Search

×

Insights for marketing to Chinese travelers

Evan Saunders
Evan Saunders

I am interested in how the growth of Chinese outbound travel will affect tourism and hospitality organizations across the globe. With more than a billion people and a rapidly widening middle class, this is a market that all hoteliers should look to for sales. And yet a combination of verbal, cultural and governmental barriers has intimidated many of us from launching full-fledged awareness campaigns in this market.

I had the chance recently to interview Evan Saunders, CEO of Attract China, regarding the expectations of Chinese outbound travelers and what hotels can do to better accommodate members of this group. And to clue you in on the gravitas of this situation, it’s estimated that by 2018 China will be the number one nation in terms of visitors to the United States and in the top three for most other Western European countries. The main obstacle preventing this from occurring right now has to do with visa issuing.

As of now, the top destinations for Chinese travelers tend to be the foremost tourist cities. They want to experience the best the West has to offer. In the United States, this includes New York City, Las Vegas, Los Angeles and San Francisco while in Europeit’s primarily London, Paris and Rome. However, as more direct flights open up and Chinese visitors become acclimatized to international travel, new locations are quickly gaining ground — Boston and Orlando (theme parks being the essential factor here) in the United States and Barcelona, Madrid, Florence, Berlin, Vienna, Prague and Amsterdam in Europe.

A cardinal expectation amongst most Mandarin speakers is that foreigners won’t comprehend their language. Consequently, they come prepared. They know the specifics of their daily itineraries well before they set foot in another country, and they have nearly memorized how to get to and from the airport.

In line with this, a hotelier shouldn’t expect last-minute bookings from this group, as they typically complete their reservations at a minimum of one month ahead of time. Free and independent travelers will most likely find your hotel through online resources (and they’ll reserve online, too) whereas groups will book through a travel agent.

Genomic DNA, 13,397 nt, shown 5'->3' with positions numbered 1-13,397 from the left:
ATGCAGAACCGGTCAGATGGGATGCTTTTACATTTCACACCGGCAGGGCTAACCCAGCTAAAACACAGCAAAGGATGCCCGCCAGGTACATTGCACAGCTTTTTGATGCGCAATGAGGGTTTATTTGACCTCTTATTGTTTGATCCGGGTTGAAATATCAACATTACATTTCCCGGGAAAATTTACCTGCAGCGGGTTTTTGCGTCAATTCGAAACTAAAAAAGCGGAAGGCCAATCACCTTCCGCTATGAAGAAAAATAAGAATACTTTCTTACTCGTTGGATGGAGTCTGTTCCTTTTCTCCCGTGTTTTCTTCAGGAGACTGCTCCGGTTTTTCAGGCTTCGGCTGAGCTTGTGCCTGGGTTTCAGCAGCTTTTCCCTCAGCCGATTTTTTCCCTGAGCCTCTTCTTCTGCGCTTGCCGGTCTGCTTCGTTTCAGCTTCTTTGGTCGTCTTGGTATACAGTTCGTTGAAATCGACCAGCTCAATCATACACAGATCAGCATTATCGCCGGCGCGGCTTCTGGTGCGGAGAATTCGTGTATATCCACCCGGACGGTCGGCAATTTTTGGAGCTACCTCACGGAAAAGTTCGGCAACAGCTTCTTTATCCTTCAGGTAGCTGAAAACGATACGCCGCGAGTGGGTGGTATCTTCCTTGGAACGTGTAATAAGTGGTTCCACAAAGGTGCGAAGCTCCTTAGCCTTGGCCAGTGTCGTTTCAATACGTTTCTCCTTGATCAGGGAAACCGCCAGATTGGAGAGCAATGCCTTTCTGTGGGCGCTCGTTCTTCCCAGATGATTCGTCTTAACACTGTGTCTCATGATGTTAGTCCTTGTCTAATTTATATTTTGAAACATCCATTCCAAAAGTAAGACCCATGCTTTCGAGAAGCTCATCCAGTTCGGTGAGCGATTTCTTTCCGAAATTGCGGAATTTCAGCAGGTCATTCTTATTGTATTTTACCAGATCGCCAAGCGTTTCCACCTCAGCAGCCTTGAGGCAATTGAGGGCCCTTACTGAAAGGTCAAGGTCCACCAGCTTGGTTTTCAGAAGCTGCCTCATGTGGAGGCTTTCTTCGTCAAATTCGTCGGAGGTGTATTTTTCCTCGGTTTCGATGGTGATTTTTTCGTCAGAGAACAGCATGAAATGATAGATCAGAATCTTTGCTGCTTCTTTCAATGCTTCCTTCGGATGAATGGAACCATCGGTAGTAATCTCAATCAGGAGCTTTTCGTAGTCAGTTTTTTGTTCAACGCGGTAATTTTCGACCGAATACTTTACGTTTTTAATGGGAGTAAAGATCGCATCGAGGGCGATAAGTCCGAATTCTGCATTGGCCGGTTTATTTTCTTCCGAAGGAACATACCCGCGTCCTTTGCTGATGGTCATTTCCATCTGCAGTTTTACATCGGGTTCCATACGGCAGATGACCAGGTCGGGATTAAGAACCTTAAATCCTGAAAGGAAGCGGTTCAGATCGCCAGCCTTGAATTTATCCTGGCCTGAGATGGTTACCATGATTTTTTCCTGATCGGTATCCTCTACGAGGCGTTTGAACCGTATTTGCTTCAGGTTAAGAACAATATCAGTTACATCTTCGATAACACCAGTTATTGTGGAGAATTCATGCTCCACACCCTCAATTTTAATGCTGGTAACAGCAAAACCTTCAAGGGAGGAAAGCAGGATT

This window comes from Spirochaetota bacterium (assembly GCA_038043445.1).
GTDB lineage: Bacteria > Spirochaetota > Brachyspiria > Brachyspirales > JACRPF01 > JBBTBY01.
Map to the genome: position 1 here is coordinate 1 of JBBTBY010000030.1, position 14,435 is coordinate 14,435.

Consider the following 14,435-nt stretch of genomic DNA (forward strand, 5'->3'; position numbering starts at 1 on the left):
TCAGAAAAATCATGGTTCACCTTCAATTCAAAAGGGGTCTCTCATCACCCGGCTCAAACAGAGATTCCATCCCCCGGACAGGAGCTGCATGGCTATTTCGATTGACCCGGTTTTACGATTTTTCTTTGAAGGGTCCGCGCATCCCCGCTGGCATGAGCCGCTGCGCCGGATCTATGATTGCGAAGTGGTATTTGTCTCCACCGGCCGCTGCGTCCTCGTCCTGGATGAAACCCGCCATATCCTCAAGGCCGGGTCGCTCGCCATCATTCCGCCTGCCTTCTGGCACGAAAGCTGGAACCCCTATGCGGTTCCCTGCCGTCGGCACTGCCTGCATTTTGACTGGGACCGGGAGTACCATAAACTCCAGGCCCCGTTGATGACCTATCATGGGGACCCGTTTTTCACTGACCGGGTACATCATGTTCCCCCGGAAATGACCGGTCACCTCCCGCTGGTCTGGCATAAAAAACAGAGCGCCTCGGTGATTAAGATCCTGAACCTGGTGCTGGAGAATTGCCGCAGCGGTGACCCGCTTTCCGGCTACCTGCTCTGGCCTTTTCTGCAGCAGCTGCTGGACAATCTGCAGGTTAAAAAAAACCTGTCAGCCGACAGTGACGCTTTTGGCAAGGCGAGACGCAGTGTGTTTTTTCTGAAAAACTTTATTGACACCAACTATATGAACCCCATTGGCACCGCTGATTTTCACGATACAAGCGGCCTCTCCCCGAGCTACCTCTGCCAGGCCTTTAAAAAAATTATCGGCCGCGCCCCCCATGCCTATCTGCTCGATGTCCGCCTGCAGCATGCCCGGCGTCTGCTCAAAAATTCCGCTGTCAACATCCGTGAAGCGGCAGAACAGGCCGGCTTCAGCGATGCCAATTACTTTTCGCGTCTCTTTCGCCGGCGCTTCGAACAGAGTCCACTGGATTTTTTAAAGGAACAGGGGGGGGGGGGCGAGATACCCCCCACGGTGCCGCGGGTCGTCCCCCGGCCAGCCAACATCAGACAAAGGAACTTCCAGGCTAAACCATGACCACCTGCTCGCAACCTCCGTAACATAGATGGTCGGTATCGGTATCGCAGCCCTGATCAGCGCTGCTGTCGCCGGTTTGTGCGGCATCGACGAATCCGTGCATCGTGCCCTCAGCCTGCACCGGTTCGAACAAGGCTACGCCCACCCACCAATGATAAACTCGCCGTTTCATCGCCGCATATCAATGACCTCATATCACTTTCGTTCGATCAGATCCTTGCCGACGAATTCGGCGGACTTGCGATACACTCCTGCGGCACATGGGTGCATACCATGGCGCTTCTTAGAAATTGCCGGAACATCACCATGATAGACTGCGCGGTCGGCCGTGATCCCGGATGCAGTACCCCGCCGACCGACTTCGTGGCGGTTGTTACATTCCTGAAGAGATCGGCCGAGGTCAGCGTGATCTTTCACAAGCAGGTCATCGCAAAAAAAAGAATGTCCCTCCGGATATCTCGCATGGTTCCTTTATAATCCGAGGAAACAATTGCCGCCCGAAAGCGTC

As Saunders points out, this behavior can also be leveraged as a value-add. Properties that have properly translated pamphlets and websites or staff members who can converse in Mandarin will make very powerful impressions with these guests. Like many other aspects of our business, it’s all about exceeding expectations.

In fact, any semblance of home will be greatly appreciated. For instance, Chinese travelers aren’t expecting a full buffet catered specifically to their indigenous cuisine, but offering select Chinese breakfast items like noodles, dumplings (bao or jiaozi), tofu, rice porridge (congee) or pancakes (bing) will go a long way towards making such guests feel at ease. And once again, the issue of free Wi-Fi rears its bothersome head; given that Mandarin speakers won’t be able to vocalize their inquiries, they’ll need the internet to find answers in their native tongue. 

Other in-room “gestures of good faith” include slippers and tea kettles as well as toothbrushes and toothpaste (just imagine how hard it would be to locate these two essential items in a city where you don’t know the local language). Welcome letters in Mandarin — or any translated materials, for that matter — also go a long way as well as dedicated smoking rooms or proper signage to indicate where guests can smoke.

In terms of actual marketing best practices, my conversation with Saunders shifted to the nature of internet usage in China and how its citizens source the web to determine their travel destination. Successful advertising and awareness efforts seem to be shifting away from conventional channels toward those that are peer-reviewed. Think blogs, dedicated travel websites and social networks (which are different from those utilized elsewhere in the world).

Our chat concluded with a discussion of DaoDao.com, an online travel entity owned by TripAdvisor. Saunders warned that the website isn’t getting the traffic needed for critical mass because it didn’t offer expert reviews nor did it allow for users to post to their own personal blogs or syndicate to external addresses. As an alternative, Saunders advocates the newly launched XiaoYaoDao.cn, which specializes in expert reviews for popular destinations like New York City with a rapidly expanding repertoire of appraisals.

Either way, what’s vital to know here is that if you want to crack the Chinese outbound travel cipher, you must investigate these third-party review sites alongside other informal channels.

Comment